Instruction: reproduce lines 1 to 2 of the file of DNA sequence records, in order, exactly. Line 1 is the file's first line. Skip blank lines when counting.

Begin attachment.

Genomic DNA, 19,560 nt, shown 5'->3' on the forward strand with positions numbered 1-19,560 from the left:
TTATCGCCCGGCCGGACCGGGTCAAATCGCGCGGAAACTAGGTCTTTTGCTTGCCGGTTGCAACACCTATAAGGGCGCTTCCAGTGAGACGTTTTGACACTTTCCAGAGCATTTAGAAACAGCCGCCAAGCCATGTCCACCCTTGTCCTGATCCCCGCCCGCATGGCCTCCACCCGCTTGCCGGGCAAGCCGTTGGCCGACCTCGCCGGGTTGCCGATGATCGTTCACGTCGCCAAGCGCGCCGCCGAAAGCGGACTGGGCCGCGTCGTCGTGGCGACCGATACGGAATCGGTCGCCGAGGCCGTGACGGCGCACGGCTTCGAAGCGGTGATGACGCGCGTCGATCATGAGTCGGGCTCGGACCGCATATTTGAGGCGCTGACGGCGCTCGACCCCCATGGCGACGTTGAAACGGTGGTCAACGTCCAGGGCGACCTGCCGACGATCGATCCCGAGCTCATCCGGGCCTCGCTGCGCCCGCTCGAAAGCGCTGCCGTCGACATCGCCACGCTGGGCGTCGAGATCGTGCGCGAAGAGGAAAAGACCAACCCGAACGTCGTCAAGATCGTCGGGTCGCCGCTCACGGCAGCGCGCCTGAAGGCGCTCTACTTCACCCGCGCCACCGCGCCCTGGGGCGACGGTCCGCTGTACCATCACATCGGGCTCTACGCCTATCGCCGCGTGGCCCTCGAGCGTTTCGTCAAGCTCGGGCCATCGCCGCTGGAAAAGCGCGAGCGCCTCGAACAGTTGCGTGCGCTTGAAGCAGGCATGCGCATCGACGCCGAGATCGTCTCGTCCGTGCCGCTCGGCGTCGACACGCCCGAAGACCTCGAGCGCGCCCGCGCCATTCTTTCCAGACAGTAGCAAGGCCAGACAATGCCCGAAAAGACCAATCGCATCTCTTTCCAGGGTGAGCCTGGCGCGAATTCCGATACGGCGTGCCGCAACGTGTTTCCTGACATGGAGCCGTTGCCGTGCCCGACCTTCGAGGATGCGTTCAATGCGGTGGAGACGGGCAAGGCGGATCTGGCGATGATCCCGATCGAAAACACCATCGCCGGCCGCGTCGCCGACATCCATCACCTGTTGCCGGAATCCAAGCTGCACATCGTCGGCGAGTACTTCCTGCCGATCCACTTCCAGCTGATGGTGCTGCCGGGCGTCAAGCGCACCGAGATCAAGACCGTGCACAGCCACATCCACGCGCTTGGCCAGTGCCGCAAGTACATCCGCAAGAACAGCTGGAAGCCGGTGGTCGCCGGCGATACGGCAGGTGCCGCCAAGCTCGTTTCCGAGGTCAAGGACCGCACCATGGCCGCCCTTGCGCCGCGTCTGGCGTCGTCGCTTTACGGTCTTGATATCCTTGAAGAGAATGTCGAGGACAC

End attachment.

Genomic DNA, 19,560 nt, shown 5'->3' on the forward strand with positions numbered 1-19,560 from the left:
TTATCGCCCGGCCGGACCGGGTCAAATCGCGCGGAAACTAGGTCTTTTGCTTGCCGGTTGCAACACCTATAAGGGCGCTTCCAGTGAGACGTTTTGACACTTTCCAGAGCATTTAGAAACAGCCGCCAAGCCATGTCCACCCTTGTCCTGATCCCCGCCCGCATGGCCTCCACCCGCTTGCCGGGCAAGCCGTTGGCCGACCTCGCCGGGTTGCCGATGATCGTTCACGTCGCCAAGCGCGCCGCCGAAAGCGGACTGGGCCGCGTCGTCGTGGCGACCGATACGGAATCGGTCGCCGAGGCCGTGACGGCGCACGGCTTCGAAGCGGTGATGACGCGCGTCGATCATGAGTCGGGCTCGGACCGCATATTTGAGGCGCTGACGGCGCTCGACCCCCATGGCGACGTTGAAACGGTGGTCAACGTCCAGGGCGACCTGCCGACGATCGATCCCGAGCTCATCCGGGCCTCGCTGCGCCCGCTCGAAAGCGCTGCCGTCGACATCGCCACGCTGGGCGTCGAGATCGTGCGCGAAGAGGAAAAGACCAACCCGAACGTCGTCAAGATCGTCGGGTCGCCGCTCACGGCAGCGCGCCTGAAGGCGCTCTACTTCACCCGCGCCACCGCGCCCTGGGGCGACGGTCCGCTGTACCATCACATCGGGCTCTACGCCTATCGCCGCGTGGCCCTCGAGCGTTTCGTCAAGCTCGGGCCATCGCCGCTGGAAAAGCGCGAGCGCCTCGAACAGTTGCGTGCGCTTGAAGCAGGCATGCGCATCGACGCCGAGATCGTCTCGTCCGTGCCGCTCGGCGTCGACACGCCCGAAGACCTCGAGCGCGCCCGCGCCATTCTTTCCAGACAGTAGCAAGGCCAGACAATGCCCGAAAAGACCAATCGCATCTCTTTCCAGGGTGAGCCTGGCGCGAATTCCGATACGGCGTGCCGCAACGTGTTTCCTGACATGGAGCCGTTGCCGTGCCCGACCTTCGAGGATGCGTTCAATGCGGTGGAGACGGGCAAGGCGGATCTGGCGATGATCCCGATCGAAAACACCATCGCCGGCCGCGTCGCCGACATCCATCACCTGTTGCCGGAATCCAAGCTGCACATCGTCGGCGAGTACTTCCTGCCGATCCACTTCCAGCTGATGGTGCTGCCGGGCGTCAAGCGCACCGAGATCAAGACCGTGCACAGCCACATCCACGCGCTTGGCCAGTGCCGCAAGTACATCCGCAAGAACAGCTGGAAGCCGGTGGTCGCCGGCGATACGGCAGGTGCCGCCAAGCTCGTTTCCGAGGTCAAGGACCGCACCATGGCCGCCCTTGCGCCGCGTCTGGCGTCGTCGCTTTACGGTCTTGATATCCTTGAAGAGAATGTCGAGGACAC